Monday, August 21, 2006

Promoting STEM Learning through Mass Media

Among many adults, science is becoming "cool" again. TV shows such as Mythbusters or Brainiac are popular among geeks like me, while the CSI franchise has taken off among the mainstream.
Meanwhile, a similar effort is underway to engage young people in STEM learning through mass media.

Of course, this is nothing new. A steady stream of shows from Mr. Wizard to 3-2-1 Contact to Bill Nye the Science Guy, Jake's Attic, and ZOOM have entertained and educated kids for many years. Today's shows are working harder to connect their original product directly to youth through classrooms and after-school programs. The Discovery Channel was a major sponsor of the 2006 NSTA conference, and forensic science has also taken off among science educators thanks to CSI's popularity. I'd like to highlight some PBS shows in particular which are connecting to after-school around the country:

Cyberchase, produced by PBS-affiliate WNET in New York City, is an entertaining animated series that teaches standards-based math lessons. The program's website includes materials and other educational tools for parents and teachers. Furthermore, WNET supports professional development for educators from both formal and out-of-school time education.

Following the success of ZOOM, WGBH in Boston is offering two new science and technology shows. Fetch targets younger students. Design Squad, which targets middle grades with a reality show-like design competition, is due for release in February. Both programs have been designed with connections to educators in mind. The WGBH team offers materials and trainings in support of educators who are using the show. Note that the Design Squad educator trainings specifically target out-of-school time education through the Girl Scouts of America and the National Afterschool Association.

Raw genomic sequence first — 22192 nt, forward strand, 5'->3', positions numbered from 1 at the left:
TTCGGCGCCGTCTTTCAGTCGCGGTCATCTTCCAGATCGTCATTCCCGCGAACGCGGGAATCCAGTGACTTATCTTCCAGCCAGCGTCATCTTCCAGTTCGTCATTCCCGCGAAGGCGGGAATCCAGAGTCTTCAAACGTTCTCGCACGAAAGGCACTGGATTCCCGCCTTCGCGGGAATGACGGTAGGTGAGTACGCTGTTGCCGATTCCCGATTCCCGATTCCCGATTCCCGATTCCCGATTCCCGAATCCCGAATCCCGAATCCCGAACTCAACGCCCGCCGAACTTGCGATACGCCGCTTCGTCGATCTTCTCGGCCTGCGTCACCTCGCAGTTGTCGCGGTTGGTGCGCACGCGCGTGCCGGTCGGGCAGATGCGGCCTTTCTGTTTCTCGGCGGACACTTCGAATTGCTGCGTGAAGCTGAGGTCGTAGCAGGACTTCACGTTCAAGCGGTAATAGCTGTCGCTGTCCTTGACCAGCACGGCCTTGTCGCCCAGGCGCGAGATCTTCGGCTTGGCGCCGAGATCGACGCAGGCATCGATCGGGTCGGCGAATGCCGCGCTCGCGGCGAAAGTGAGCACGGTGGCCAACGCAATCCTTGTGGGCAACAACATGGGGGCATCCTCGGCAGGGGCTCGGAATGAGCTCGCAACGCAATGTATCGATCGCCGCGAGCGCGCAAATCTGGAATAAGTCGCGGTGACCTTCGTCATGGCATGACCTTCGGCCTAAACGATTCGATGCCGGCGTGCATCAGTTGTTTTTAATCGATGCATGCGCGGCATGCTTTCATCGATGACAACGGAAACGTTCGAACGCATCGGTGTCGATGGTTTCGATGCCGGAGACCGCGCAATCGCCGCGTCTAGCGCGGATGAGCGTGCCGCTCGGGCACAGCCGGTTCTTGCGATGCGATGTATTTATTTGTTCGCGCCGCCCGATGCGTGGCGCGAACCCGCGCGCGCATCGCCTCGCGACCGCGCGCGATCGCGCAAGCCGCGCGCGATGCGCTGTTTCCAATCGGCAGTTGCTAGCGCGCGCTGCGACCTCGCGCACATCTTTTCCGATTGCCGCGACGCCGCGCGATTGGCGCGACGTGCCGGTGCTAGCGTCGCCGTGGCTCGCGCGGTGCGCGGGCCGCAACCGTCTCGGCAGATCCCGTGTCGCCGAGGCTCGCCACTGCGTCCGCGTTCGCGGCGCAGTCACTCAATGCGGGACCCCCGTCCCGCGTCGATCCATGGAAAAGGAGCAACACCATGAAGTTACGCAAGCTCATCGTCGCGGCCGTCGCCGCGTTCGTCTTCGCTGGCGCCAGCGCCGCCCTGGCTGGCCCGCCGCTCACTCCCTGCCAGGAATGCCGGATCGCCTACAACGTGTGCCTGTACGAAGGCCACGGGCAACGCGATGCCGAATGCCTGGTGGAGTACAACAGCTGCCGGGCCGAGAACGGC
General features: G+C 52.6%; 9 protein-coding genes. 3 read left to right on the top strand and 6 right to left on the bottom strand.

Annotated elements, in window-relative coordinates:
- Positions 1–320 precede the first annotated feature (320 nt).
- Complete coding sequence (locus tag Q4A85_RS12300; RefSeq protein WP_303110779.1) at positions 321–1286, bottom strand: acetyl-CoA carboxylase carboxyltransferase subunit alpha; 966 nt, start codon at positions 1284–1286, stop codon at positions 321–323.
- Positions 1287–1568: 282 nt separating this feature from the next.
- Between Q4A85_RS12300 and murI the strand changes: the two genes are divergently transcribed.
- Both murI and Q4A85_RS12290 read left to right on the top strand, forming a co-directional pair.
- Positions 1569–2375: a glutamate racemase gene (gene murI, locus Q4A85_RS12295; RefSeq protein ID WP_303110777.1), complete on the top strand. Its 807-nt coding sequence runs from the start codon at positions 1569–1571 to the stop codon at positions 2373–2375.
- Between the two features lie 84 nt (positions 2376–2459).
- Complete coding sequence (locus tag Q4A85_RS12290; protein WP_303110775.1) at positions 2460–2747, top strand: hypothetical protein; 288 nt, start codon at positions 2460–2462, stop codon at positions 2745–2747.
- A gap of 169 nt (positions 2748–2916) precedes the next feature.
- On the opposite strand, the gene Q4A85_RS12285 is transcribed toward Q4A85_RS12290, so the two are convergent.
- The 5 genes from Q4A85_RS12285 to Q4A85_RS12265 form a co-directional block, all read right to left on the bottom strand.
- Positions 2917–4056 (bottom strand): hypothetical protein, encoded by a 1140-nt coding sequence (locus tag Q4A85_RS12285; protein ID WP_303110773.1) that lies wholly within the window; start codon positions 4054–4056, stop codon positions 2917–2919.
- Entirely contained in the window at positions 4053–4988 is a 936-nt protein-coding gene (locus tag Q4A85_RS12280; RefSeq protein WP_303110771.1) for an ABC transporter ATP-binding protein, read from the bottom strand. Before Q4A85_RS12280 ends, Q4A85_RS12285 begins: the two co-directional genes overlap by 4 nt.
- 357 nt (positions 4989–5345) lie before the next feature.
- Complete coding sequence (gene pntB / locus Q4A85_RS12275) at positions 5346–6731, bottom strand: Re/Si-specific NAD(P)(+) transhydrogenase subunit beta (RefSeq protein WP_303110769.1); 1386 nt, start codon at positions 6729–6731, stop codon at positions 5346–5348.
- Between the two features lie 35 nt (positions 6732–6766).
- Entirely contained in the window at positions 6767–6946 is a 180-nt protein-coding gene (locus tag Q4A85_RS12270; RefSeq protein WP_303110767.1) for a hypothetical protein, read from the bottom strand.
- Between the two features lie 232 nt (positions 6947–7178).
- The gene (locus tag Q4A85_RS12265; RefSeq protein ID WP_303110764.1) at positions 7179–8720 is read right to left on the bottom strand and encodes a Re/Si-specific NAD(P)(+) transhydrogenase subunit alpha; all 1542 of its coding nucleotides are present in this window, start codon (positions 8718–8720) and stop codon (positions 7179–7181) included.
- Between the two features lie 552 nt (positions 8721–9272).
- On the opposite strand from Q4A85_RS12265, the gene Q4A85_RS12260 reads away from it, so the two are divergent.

Finally, Dragonfly TV, produced by Twin Cities Public Television, offers a number of high quality materials in support of its science inquiry show. Dragonfly models the inquiry process and then encourages children to apply inquiry methods at home and in their communities.

These are just examples of the many high quality programs that are available. Surveys, research, and common sense tells us that students do not need more hours of traditional schooling, but they do need engaging activities that connect them to real-world science and scientists. Mass media has the potential to offer these programs, and, by connecting what they see on television to what they encounter in school and in their communities, educators can multiply the impact.

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